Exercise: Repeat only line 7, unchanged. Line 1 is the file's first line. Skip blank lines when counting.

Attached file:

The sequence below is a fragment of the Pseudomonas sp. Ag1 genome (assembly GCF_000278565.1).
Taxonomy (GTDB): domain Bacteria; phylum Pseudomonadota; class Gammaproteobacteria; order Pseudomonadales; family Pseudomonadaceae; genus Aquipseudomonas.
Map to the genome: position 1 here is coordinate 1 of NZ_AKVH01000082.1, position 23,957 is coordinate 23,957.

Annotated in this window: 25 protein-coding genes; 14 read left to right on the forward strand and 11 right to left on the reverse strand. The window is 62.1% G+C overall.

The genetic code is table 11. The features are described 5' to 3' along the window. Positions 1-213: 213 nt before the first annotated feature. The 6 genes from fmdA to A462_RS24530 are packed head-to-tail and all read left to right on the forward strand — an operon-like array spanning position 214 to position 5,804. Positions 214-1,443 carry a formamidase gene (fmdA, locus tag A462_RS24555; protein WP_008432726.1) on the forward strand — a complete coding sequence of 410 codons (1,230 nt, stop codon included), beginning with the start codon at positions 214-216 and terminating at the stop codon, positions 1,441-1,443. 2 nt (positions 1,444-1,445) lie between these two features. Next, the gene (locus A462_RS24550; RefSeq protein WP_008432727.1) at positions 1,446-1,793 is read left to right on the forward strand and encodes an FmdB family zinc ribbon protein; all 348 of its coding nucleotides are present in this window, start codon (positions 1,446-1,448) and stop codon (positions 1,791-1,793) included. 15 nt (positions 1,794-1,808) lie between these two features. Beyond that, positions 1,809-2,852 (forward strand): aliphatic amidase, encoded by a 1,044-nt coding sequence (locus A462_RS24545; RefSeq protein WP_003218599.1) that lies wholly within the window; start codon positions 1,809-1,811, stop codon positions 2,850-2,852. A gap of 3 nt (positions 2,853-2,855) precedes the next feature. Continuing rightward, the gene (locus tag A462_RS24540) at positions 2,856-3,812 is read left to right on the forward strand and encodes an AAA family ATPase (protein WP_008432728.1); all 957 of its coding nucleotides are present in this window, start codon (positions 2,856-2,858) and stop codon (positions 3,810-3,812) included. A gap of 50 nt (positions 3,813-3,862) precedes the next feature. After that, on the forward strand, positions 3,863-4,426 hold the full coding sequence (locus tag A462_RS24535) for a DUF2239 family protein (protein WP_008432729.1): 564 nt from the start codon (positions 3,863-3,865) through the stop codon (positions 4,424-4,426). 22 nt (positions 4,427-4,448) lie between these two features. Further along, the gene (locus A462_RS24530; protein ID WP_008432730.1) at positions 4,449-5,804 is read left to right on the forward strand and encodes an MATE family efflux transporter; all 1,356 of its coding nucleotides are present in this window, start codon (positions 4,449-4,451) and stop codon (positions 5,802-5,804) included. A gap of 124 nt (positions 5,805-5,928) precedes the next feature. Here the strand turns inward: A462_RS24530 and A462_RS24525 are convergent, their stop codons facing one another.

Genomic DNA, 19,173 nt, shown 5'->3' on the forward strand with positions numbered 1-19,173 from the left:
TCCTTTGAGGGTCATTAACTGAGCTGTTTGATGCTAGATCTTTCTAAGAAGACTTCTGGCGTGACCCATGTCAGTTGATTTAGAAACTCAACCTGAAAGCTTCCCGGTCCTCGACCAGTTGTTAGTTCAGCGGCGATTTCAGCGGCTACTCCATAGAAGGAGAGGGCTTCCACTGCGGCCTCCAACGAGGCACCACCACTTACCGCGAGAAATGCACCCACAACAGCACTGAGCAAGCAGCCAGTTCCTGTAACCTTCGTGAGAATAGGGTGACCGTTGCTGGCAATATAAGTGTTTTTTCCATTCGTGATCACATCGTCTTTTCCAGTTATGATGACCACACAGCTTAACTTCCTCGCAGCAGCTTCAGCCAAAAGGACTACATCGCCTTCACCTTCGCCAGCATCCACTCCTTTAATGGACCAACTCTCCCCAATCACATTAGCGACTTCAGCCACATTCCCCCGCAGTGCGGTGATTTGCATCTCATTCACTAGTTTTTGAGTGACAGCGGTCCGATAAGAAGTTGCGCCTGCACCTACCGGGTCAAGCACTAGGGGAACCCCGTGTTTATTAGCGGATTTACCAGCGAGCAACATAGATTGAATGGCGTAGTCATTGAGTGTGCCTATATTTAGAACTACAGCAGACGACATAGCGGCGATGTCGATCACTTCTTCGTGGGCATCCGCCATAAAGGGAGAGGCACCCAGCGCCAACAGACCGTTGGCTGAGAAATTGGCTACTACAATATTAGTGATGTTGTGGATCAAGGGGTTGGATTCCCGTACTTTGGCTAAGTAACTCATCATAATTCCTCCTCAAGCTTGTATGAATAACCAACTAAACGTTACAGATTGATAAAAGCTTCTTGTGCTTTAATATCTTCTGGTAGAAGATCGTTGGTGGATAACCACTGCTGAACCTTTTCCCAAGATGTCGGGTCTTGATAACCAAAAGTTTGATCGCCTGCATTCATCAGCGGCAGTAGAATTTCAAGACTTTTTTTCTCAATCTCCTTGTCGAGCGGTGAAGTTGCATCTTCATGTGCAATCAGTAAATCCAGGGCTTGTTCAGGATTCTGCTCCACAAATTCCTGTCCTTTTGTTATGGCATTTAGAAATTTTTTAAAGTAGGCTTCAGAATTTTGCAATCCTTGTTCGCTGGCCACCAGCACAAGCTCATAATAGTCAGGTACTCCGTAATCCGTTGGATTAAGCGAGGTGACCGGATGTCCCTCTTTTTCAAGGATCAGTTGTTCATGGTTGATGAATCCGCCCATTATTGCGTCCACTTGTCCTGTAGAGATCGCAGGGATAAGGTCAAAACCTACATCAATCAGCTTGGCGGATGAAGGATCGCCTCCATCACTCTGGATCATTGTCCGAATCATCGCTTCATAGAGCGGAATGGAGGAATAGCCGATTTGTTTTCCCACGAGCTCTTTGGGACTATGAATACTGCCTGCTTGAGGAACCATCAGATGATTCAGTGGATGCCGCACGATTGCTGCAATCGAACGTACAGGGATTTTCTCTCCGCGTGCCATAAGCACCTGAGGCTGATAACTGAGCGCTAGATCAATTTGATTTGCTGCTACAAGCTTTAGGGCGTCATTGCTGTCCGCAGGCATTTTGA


TCCTTTGAGGGTCATTAACTGAGCTGTTTGATGCTAGATCTTTCTAAGAAGACTTCTGGCGTGACCCATGTCAGTTGATTTAGAAACTCAACCTGAAAGCTTCCCGGTCCTCGACCAGTTGTTAGTTCAGCGGCGATTTCAGCGGCTACTCCATAGAAGGAGAGGGCTTCCACTGCGGCCTCCAACGAGGCACCACCACTTACCGCGAGAAATGCACCCACAACAGCACTGAGCAAGCAGCCAGTTCCTGTAACCTTCGTGAGAATAGGGTGACCGTTGCTGGCAATATAAGTGTTTTTTCCATTCGTGATCACATCGTCTTTTCCAGTTATGATGACCACACAGCTTAACTTCCTCGCAGCAGCTTCAGCCAAAAGGACTACATCGCCTTCACCTTCGCCAGCATCCACTCCTTTAATGGACCAACTCTCCCCAATCACATTAGCGACTTCAGCCACATTCCCCCGCAGTGCGGTGATTTGCATCTCATTCACTAGTTTTTGAGTGACAGCGGTCCGATAAGAAGTTGCGCCTGCACCTACCGGGTCAAGCACTAGGGGAACCCCGTGTTTATTAGCGGATTTACCAGCGAGCAACATAGATTGAATGGCGTAGTCATTGAGTGTGCCTATATTTAGAACTACAGCAGACGACATAGCGGCGATGTCGATCACTTCTTCGTGGGCATCCGCCATAAAGGGAGAGGCACCCAGCGCCAACAGACCGTTGGCTGAGAAATTGGCTACTACAATATTAGTGATGTTGTGGATCAAGGGGTTGGATTCCCGTACTTTGGCTAAGTAACTCATCATAATTCCTCCTCAAGCTTGTATGAATAACCAACTAAACGTTACAGATTGATAAAAGCTTCTTGTGCTTTAATATCTTCTGGTAGAAGATCGTTGGTGGATAACCACTGCTGAACCTTTTCCCAAGATGTCGGGTCTTGATAACCAAAAGTTTGATCGCCTGCATTCATCAGCGGCAGTAGAATTTCAAGACTTTTTTTCTCAATCTCCTTGTCGAGCGGTGAAGTTGCATCTTCATGTGCAATCAGTAAATCCAGGGCTTGTTCAGGATTCTGCTCCACAAATTCCTGTCCTTTTGTTATGGCATTTAGAAATTTTTTAAAGTAGGCTTCAGAATTTTGCAATCCTTGTTCGCTGGCCACCAGCACAAGCTCATAATAGTCAGGTACTCCGTAATCCGTTGGATTAAGCGAGGTGACCGGATGTCCCTCTTTTTCAAGGATCAGTTGTTCATGGTTGATGAATCCGCCCATTATTGCGTCCACTTGTCCTGTAGAGATCGCAGGGATAAGGTCAAAACCTACATCAATCAGCTTGGCGGATGAAGGATCGCCTCCATCACTCTGGATCATTGTCCGAATCATCGCTTCATAGAGCGGAATGGAGGAATAGCCGATTTGTTTTCCCACGAGCTCTTTGGGACTATGAATACTGCCTGCTTGAGGAACCATCAGATGATTCAGTGGATGCCGCACGATTGCTGCAATCGAACGTACAGGGATTTTCTCTCCGCGTGCCATAAGCACCTGAGGCTGATAACTGAGCGCTAGATCAATTTGATTTGCTGCTACAAGCTTTAGGGCGTCATTGCTGTCCGCAGGCATTTTGA